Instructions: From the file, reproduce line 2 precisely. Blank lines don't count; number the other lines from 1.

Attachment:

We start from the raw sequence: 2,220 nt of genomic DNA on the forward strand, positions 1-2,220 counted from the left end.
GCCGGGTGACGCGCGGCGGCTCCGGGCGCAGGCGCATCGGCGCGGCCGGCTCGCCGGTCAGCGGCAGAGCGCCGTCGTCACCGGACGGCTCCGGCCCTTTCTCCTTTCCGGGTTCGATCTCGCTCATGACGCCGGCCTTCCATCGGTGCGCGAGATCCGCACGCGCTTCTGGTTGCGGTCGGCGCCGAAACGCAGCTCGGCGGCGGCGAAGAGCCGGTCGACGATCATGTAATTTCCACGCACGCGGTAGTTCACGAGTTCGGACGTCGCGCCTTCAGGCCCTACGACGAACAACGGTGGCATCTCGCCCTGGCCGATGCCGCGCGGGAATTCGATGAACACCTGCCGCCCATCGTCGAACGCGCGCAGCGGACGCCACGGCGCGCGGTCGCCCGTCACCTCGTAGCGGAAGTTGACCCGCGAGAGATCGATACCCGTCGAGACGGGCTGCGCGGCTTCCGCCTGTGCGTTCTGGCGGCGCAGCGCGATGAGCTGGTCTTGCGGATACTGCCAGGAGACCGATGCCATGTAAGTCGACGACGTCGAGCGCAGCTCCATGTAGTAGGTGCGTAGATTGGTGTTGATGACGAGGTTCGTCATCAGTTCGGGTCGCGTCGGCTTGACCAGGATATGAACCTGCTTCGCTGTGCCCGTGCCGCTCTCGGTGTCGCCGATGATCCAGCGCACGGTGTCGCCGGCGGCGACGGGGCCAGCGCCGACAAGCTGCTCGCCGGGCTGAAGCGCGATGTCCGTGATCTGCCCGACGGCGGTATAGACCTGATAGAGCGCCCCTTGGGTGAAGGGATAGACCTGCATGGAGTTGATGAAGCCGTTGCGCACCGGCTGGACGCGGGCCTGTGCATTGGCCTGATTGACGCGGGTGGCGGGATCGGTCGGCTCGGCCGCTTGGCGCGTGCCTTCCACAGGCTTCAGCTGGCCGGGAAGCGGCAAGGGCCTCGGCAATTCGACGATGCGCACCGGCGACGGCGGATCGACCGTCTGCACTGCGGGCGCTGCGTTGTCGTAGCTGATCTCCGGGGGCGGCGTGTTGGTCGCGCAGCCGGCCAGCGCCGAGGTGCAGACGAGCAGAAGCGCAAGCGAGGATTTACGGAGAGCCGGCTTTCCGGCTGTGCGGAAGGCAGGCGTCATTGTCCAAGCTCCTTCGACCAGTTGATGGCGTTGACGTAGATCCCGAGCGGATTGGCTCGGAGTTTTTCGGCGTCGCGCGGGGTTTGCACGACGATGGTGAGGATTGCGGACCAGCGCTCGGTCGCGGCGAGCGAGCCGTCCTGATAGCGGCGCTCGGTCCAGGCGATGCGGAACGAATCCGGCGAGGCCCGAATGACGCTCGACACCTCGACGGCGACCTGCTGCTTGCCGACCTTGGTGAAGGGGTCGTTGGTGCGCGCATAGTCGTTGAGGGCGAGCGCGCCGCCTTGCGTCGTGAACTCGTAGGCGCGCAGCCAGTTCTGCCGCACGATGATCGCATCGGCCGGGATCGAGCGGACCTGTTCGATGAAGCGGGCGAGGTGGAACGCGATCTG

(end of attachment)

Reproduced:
GCCGGGTGACGCGCGGCGGCTCCGGGCGCAGGCGCATCGGCGCGGCCGGCTCGCCGGTCAGCGGCAGAGCGCCGTCGTCACCGGACGGCTCCGGCCCTTTCTCCTTTCCGGGTTCGATCTCGCTCATGACGCCGGCCTTCCATCGGTGCGCGAGATCCGCACGCGCTTCTGGTTGCGGTCGGCGCCGAAACGCAGCTCGGCGGCGGCGAAGAGCCGGTCGACGATCATGTAATTTCCACGCACGCGGTAGTTCACGAGTTCGGACGTCGCGCCTTCAGGCCCTACGACGAACAACGGTGGCATCTCGCCCTGGCCGATGCCGCGCGGGAATTCGATGAACACCTGCCGCCCATCGTCGAACGCGCGCAGCGGACGCCACGGCGCGCGGTCGCCCGTCACCTCGTAGCGGAAGTTGACCCGCGAGAGATCGATACCCGTCGAGACGGGCTGCGCGGCTTCCGCCTGTGCGTTCTGGCGGCGCAGCGCGATGAGCTGGTCTTGCGGATACTGCCAGGAGACCGATGCCATGTAAGTCGACGACGTCGAGCGCAGCTCCATGTAGTAGGTGCGTAGATTGGTGTTGATGACGAGGTTCGTCATCAGTTCGGGTCGCGTCGGCTTGACCAGGATATGAACCTGCTTCGCTGTGCCCGTGCCGCTCTCGGTGTCGCCGATGATCCAGCGCACGGTGTCGCCGGCGGCGACGGGGCCAGCGCCGACAAGCTGCTCGCCGGGCTGAAGCGCGATGTCCGTGATCTGCCCGACGGCGGTATAGACCTGATAGAGCGCCCCTTGGGTGAAGGGATAGACCTGCATGGAGTTGATGAAGCCGTTGCGCACCGGCTGGACGCGGGCCTGTGCATTGGCCTGATTGACGCGGGTGGCGGGATCGGTCGGCTCGGCCGCTTGGCGCGTGCCTTCCACAGGCTTCAGCTGGCCGGGAAGCGGCAAGGGCCTCGGCAATTCGACGATGCGCACCGGCGACGGCGGATCGACCGTCTGCACTGCGGGCGCTGCGTTGTCGTAGCTGATCTCCGGGGGCGGCGTGTTGGTCGCGCAGCCGGCCAGCGCCGAGGTGCAGACGAGCAGAAGCGCAAGCGAGGATTTACGGAGAGCCGGCTTTCCGGCTGTGCGGAAGGCAGGCGTCATTGTCCAAGCTCCTTCGACCAGTTGATGGCGTTGACGTAGATCCCGAGCGGATTGGCTCGGAGTTTTTCGGCGTCGCGCGGGGTTTGCACGACGATGGTGAGGATTGCGGACCAGCGCTCGGTCGCGGCGAGCGAGCCGTCCTGATAGCGGCGCTCGGTCCAGGCGATGCGGAACGAATCCGGCGAGGCCCGAATGACGCTCGACACCTCGACGGCGACCTGCTGCTTGCCGACCTTGGTGAAGGGGTCGTTGGTGCGCGCATAGTCGTTGAGGGCGAGCGCGCCGCCTTGCGTCGTGAACTCGTAGGCGCGCAGCCAGTTCTGCCGCACGATGATCGCATCGGCCGGGATCGAGCGGACCTGTTCGATGAAGCGGGCGAGGTGGAACGCGATCTG